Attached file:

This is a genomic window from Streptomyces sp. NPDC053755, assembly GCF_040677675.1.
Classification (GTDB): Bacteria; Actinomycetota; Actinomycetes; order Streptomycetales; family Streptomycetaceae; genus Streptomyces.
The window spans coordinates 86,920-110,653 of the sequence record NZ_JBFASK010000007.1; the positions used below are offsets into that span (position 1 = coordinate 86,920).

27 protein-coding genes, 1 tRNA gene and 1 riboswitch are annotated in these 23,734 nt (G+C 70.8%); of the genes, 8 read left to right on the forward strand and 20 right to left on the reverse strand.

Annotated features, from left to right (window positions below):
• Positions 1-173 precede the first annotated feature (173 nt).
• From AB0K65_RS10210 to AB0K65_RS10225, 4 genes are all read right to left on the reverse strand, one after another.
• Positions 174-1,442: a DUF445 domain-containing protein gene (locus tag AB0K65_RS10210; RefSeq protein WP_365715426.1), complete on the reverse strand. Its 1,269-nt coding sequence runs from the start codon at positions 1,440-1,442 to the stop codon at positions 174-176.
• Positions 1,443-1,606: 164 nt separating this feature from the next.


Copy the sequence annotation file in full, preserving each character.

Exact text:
This is a genomic window from Streptomyces sp. NPDC053755, assembly GCF_040677675.1.
Classification (GTDB): Bacteria; Actinomycetota; Actinomycetes; order Streptomycetales; family Streptomycetaceae; genus Streptomyces.
The window spans coordinates 86,920-110,653 of the sequence record NZ_JBFASK010000007.1; the positions used below are offsets into that span (position 1 = coordinate 86,920).

27 protein-coding genes, 1 tRNA gene and 1 riboswitch are annotated in these 23,734 nt (G+C 70.8%); of the genes, 8 read left to right on the forward strand and 20 right to left on the reverse strand.

Annotated features, from left to right (window positions below):
• Positions 1-173 precede the first annotated feature (173 nt).
• From AB0K65_RS10210 to AB0K65_RS10225, 4 genes are all read right to left on the reverse strand, one after another.
• Positions 174-1,442: a DUF445 domain-containing protein gene (locus tag AB0K65_RS10210; RefSeq protein WP_365715426.1), complete on the reverse strand. Its 1,269-nt coding sequence runs from the start codon at positions 1,440-1,442 to the stop codon at positions 174-176.
• Positions 1,443-1,606: 164 nt separating this feature from the next.